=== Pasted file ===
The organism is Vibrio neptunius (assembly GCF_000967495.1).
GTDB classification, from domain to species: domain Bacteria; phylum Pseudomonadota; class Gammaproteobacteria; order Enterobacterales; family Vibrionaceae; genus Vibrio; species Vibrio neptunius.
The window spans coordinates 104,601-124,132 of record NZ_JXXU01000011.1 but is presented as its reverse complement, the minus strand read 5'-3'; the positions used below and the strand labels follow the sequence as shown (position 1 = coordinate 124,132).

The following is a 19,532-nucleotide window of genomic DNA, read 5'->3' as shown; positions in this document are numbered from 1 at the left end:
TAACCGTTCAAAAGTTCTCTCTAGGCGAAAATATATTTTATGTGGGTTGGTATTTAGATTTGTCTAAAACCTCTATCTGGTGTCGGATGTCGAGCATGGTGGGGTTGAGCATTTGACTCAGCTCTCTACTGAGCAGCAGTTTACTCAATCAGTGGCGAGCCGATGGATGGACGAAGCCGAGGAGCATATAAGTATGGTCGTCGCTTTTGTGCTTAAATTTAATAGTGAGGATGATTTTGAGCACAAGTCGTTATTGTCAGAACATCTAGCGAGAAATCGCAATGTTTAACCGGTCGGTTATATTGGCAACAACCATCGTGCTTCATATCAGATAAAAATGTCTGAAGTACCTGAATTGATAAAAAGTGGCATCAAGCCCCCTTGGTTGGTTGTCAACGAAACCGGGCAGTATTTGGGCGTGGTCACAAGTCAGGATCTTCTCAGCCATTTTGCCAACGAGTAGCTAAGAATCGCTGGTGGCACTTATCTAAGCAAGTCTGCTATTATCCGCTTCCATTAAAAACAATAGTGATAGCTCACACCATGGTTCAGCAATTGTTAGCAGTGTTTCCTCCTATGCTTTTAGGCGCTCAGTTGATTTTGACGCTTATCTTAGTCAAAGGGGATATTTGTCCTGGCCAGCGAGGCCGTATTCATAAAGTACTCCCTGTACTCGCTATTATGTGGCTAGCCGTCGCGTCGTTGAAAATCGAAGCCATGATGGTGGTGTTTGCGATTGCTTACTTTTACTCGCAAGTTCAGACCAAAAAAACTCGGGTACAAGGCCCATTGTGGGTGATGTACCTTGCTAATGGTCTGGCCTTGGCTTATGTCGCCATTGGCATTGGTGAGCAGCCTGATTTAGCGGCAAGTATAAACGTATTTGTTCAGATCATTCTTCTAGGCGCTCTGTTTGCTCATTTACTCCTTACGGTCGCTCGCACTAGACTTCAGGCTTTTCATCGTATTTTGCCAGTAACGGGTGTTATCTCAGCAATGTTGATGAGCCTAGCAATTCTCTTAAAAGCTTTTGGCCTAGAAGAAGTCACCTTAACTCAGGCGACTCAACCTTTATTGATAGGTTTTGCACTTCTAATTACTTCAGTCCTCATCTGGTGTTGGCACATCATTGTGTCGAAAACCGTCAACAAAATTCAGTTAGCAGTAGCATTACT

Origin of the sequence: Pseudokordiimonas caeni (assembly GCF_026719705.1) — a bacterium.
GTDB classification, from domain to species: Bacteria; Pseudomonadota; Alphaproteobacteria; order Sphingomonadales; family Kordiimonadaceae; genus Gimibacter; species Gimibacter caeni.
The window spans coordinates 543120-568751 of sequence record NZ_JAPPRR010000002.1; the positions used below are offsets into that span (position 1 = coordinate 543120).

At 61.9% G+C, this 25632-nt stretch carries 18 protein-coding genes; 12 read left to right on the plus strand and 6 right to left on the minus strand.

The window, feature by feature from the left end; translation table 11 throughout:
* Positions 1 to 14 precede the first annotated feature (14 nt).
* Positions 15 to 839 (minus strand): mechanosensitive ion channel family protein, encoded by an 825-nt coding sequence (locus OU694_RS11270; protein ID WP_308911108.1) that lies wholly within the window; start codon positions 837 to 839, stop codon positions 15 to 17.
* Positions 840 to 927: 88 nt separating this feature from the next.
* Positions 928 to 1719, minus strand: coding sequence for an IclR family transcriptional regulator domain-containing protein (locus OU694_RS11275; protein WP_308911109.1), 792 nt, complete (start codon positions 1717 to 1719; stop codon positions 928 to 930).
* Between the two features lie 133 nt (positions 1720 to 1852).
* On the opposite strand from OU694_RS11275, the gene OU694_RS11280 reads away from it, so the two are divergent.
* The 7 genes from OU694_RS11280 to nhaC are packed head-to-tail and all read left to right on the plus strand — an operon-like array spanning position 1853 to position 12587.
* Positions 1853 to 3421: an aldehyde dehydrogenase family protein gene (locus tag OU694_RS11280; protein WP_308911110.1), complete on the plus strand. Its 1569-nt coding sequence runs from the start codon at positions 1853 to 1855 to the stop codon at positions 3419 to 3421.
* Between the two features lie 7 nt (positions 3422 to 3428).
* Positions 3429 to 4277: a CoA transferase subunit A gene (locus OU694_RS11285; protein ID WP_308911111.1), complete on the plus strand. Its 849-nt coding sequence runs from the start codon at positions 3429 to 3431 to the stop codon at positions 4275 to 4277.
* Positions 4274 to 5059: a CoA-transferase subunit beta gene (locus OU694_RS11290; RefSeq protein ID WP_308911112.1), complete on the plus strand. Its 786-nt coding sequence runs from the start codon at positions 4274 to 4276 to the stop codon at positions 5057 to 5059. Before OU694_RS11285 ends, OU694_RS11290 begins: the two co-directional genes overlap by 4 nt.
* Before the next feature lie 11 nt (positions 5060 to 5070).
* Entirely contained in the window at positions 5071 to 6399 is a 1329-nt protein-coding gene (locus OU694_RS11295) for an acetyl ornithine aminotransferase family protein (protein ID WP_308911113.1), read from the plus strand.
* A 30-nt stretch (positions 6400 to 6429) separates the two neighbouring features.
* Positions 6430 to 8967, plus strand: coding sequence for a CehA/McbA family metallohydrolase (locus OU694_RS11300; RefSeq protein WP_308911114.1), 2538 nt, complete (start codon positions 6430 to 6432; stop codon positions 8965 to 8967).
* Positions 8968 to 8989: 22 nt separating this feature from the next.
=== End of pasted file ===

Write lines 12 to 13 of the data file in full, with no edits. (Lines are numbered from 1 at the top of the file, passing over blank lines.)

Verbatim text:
* Positions 15 to 839 (minus strand): mechanosensitive ion channel family protein, encoded by an 825-nt coding sequence (locus OU694_RS11270; protein ID WP_308911108.1) that lies wholly within the window; start codon positions 837 to 839, stop codon positions 15 to 17.
* Positions 840 to 927: 88 nt separating this feature from the next.